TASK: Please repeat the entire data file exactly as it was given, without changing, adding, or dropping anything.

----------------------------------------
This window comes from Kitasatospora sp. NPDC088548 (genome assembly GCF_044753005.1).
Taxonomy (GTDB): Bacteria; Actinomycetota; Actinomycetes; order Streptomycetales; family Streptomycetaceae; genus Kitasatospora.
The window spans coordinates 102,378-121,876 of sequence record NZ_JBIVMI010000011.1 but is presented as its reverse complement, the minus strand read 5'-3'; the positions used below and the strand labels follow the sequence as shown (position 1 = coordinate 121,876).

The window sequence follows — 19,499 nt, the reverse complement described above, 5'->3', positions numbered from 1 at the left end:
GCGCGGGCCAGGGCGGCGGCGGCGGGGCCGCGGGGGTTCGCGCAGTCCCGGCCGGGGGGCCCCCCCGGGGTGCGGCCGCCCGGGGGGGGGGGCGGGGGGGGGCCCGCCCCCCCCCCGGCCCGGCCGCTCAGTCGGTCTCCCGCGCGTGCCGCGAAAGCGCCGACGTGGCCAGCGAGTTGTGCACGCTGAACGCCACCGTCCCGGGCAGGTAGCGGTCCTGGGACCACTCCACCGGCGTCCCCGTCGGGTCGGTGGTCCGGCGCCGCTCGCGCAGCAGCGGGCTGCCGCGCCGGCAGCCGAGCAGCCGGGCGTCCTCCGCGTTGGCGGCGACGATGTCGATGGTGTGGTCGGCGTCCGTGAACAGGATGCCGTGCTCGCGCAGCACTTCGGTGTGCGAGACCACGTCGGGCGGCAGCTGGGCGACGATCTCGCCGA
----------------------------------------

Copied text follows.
This window comes from Kitasatospora sp. NPDC088548 (genome assembly GCF_044753005.1).
Taxonomy (GTDB): Bacteria; Actinomycetota; Actinomycetes; order Streptomycetales; family Streptomycetaceae; genus Kitasatospora.
The window spans coordinates 102,378-121,876 of sequence record NZ_JBIVMI010000011.1 but is presented as its reverse complement, the minus strand read 5'-3'; the positions used below and the strand labels follow the sequence as shown (position 1 = coordinate 121,876).

The window sequence follows — 19,499 nt, the reverse complement described above, 5'->3', positions numbered from 1 at the left end:
GCGCGGGCCAGGGCGGCGGCGGCGGGGCCGCGGGGGTTCGCGCAGTCCCGGCCGGGGGGCCCCCCCGGGGTGCGGCCGCCCGGGGGGGGGGGCGGGGGGGGGCCCGCCCCCCCCCCGGCCCGGCCGCTCAGTCGGTCTCCCGCGCGTGCCGCGAAAGCGCCGACGTGGCCAGCGAGTTGTGCACGCTGAACGCCACCGTCCCGGGCAGGTAGCGGTCCTGGGACCACTCCACCGGCGTCCCCGTCGGGTCGGTGGTCCGGCGCCGCTCGCGCAGCAGCGGGCTGCCGCGCCGGCAGCCGAGCAGCCGGGCGTCCTCCGCGTTGGCGGCGACGATGTCGATGGTGTGGTCGGCGTCCGTGAACAGGATGCCGTGCTCGCGCAGCACTTCGGTGTGCGAGACCACGTCGGGCGGCAGCTGGGCGACGATCTCGCCGA